Based out of Austin, Texas, Adelbert’s Brewery was founded by Scott Hovey. If you’re wondering where the name of the brewery came from, it was named in tribute to his brother, George Adelbert Hovey, who passed away in 2000.
Started in 2011, Hovey and head brewer Taylor Ziebarth took their home brewing hobby from a passionate pastime to the next logical step of making it a business. Both Hovey and Ziebarth prepared for the endeavor with Hovey completing the Master Brewers Association of the Americas’ Malting and Brewing Science Course and Ziebarth participating in the American Brewers Guild’s Intensive Brewing Science & Engineering program.
Focusing on Belgian-style, bottle-conditioned ales, the brewery produces a number of different beers with names that are quite obviously abbey related, including Naked Nun, Dancin’ Monks and Flyin’ Monks. They have a number of other beers as well, including a Vintage Series of various barrel aged brews. Today, however, I’ll be looking at the Tripel B, which of course is a Belgian Tripel style ale.1
It pours a golden yellow — very crisp and clear. On the pour the head builds up nicely and slowly dissipates over a couple minutes, though with any agitation it builds itself back up slightly. Burying my nose in my Teku glass, the aroma is very interesting—slightly sour with malts and granny smith apples, but not much else.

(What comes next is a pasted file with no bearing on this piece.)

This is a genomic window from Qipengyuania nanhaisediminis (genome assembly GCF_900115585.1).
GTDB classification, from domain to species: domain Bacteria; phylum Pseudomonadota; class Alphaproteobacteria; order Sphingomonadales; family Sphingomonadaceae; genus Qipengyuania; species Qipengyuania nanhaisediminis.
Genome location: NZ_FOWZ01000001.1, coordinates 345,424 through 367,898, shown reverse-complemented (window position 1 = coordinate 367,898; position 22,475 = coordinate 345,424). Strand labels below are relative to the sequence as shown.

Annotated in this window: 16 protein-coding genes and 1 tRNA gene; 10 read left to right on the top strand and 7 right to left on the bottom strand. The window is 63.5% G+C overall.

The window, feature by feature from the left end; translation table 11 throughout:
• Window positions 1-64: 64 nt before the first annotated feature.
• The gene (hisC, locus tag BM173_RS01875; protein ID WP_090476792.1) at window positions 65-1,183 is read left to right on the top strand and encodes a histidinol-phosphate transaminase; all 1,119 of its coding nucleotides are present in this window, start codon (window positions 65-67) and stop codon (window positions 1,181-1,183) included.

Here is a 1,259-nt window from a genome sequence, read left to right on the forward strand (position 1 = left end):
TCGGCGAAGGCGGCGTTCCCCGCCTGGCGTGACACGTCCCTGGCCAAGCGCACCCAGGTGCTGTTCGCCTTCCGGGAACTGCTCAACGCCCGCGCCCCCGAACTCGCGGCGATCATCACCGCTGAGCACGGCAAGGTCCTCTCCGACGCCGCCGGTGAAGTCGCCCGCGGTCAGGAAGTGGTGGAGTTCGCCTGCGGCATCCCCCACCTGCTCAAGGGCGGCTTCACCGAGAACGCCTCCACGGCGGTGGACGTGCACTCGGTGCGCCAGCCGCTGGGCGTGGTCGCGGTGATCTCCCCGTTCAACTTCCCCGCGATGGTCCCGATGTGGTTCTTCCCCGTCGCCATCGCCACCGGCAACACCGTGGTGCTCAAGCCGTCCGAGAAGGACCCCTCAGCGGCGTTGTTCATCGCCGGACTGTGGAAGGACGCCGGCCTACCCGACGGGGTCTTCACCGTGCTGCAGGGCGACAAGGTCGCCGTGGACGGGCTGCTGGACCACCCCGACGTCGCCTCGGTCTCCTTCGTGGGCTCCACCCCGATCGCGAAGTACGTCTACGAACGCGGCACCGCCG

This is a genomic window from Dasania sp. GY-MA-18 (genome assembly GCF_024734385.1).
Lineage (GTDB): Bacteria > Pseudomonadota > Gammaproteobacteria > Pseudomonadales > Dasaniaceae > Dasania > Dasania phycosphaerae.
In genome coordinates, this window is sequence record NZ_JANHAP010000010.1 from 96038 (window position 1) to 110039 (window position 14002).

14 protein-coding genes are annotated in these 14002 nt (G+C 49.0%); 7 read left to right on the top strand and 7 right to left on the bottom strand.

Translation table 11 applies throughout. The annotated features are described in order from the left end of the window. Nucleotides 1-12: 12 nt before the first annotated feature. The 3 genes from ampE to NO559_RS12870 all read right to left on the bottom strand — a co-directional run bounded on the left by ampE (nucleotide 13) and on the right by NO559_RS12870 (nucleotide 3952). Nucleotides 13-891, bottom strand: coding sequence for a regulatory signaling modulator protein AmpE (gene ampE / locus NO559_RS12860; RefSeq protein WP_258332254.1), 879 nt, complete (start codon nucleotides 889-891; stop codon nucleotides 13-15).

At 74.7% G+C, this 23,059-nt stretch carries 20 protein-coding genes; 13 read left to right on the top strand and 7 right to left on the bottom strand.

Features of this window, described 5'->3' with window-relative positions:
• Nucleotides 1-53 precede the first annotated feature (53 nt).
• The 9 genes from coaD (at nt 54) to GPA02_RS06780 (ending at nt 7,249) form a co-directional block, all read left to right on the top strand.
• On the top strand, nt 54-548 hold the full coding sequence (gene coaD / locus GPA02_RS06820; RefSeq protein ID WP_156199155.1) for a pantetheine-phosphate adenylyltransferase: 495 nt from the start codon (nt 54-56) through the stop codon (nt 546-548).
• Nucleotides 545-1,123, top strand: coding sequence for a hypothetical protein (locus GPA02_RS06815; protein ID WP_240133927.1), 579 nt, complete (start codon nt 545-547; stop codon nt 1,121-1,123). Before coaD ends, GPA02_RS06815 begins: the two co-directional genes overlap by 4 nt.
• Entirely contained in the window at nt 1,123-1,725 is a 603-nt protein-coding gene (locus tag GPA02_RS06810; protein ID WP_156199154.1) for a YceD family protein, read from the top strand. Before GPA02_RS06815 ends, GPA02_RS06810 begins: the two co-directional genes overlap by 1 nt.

After the Tripel B’s aroma, I’m not surprised when I take my first sip, as the taste is pretty unique as well. There’s a sour mustiness to the whole thing at the start, like fruits almost past their prime and starting to turn. There is a little sweetness, some roasted malts and a bit of a vegetal note. The finish is long, roasty and has more of the funky turning fruit note. The mouthfeel is lighter and has quite a bit of carbonation—bordering on almost too much. Interestingly enough, though it has a higher ABV, any alcohol note seems to be completely hidden as I am not detecting it at all.